Louisiana Sets Moratorium On Jindal’s Teacher Evaluation Plan

Louisiana Gov. Bobby Jindal’s proposal to link teacher job evaluations to the growth of students’ performance has been set aside until after he leaves office.

In 2010, Jindal pushed the provision through the Legislature. It is designed to connect many of the roughly 50,000 annual teacher evaluations to how students fare in the classroom. The state Board of Elementary and Secondary Education, which is dominated by allies of the governor, recently approved a two-year change in how teachers are reviewed aimed at softening the impact for students and teachers when Louisiana fully adopts Common Core during the 2014-15 school year, writes Will Sentell of The Advocate.

Following complaints about the state’s adoption of Common Core, the rollout of evaluation plan has been sidelined until at least the 2015-16 school year. Jindal will leave office in January 2016 because he cannot serve three consecutive terms.

The Louisiana Association of Educators (LAE) opposes the reviews. According to LAE President Debbie Meaux, they are heartened by the moratorium, but were struck by the timing.

She said: “I don’t want to be cynical about why that is happening,” she added. “But what I do think may happen in the future is that there will be some changes in the law based on who becomes governor.” Whether the Jindal-backed review system returns “depends on the next governor,” Meaux said.

According to a statement issued by the governor, the moratorium will give the state time amid rising academic expectations to gather data and make future reviews linked to student achievement work. Also, the statement said “it is fair to teachers who are being evaluated during the transition.”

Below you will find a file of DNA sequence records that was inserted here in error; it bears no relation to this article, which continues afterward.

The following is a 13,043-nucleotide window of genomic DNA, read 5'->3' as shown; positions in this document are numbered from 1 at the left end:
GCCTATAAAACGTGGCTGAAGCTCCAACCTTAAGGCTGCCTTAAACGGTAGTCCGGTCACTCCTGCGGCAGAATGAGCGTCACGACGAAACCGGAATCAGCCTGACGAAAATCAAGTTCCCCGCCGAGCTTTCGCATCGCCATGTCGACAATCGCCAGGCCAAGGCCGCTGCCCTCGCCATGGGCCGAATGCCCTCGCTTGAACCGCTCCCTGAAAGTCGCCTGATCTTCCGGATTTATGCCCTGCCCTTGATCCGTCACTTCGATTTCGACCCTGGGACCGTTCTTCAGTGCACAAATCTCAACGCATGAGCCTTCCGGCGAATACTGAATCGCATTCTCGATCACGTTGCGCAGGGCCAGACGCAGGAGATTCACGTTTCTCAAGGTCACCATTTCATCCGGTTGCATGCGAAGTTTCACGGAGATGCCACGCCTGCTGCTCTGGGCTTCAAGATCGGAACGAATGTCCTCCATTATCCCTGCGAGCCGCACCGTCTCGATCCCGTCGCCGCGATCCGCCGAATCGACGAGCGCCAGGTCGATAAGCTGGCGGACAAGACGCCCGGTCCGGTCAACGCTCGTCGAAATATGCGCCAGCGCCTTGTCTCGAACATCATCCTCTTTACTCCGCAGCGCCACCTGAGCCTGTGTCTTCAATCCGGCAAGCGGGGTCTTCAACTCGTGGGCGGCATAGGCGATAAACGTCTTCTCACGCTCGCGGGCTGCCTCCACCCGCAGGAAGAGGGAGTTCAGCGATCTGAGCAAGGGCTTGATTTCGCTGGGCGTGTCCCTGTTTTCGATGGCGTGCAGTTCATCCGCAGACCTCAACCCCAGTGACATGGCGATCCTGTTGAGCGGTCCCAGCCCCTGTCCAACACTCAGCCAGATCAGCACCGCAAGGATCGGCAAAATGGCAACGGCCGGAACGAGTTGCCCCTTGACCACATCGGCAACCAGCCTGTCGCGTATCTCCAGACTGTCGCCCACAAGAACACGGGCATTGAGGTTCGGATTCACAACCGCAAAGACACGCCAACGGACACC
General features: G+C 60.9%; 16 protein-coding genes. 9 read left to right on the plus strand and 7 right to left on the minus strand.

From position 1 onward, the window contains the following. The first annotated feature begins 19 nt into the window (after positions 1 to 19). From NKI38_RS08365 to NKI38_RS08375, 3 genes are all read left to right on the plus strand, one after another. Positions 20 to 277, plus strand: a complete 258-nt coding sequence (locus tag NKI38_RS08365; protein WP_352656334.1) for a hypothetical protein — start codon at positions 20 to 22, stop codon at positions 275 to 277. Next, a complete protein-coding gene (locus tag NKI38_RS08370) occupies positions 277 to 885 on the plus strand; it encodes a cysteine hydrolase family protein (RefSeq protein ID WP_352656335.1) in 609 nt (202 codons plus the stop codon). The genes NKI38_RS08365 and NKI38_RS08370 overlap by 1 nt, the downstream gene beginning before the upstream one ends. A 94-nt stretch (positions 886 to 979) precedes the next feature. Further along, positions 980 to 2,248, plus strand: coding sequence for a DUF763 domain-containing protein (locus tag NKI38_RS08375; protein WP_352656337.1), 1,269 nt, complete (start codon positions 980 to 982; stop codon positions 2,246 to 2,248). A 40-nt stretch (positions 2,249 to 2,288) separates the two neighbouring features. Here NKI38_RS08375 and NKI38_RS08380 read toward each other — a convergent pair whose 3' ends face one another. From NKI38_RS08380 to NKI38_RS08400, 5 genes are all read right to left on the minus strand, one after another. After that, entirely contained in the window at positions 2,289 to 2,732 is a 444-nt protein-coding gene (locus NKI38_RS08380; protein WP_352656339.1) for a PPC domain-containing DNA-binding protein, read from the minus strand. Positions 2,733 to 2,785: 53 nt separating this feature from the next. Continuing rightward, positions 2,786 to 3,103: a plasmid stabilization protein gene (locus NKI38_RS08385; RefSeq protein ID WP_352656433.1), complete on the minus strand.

Jindal has proposed several measures to improve Louisiana’s long-suffering student achievement in public schools. Under the Value Added Model (VAM) measure, about one-third of public school teachers, about 17,000, were reviewed by linking half of the job evaluation to the growth of student achievement.

The other half of the yearly review was tied to traditional classroom observations by principals and others. The check applies to those who teach math, English, science and social studies, all of which can be tied to objective test results.

Earlier this year, the new reviews were used officially for the first time. Nearly one in three public school teachers earned the top rating, while 4% were rated as ineffective, which means they could be put on a path to dismissal if they get the same rating next year under the modified system.

A transition plan approved by BESE will set aside the use of student achievement in 2014 and 2015 in evaluation calculations. According to State Superintendent of Education John White, the moratorium will give teachers and students time to adjust to Common Core standards in math, reading and writing.

Under the new evaluation model, half of the evaluation for public school teachers for the next two years will be based on whether they meet academic goals agreed to by teachers and principals at the beginning of the school year. The goals are termed student learning targets. And the other half of the review will consist of classroom observations by principals and others.

Critics are happy with the moratorium and said teachers should not be linked to yearly gains on student test scores.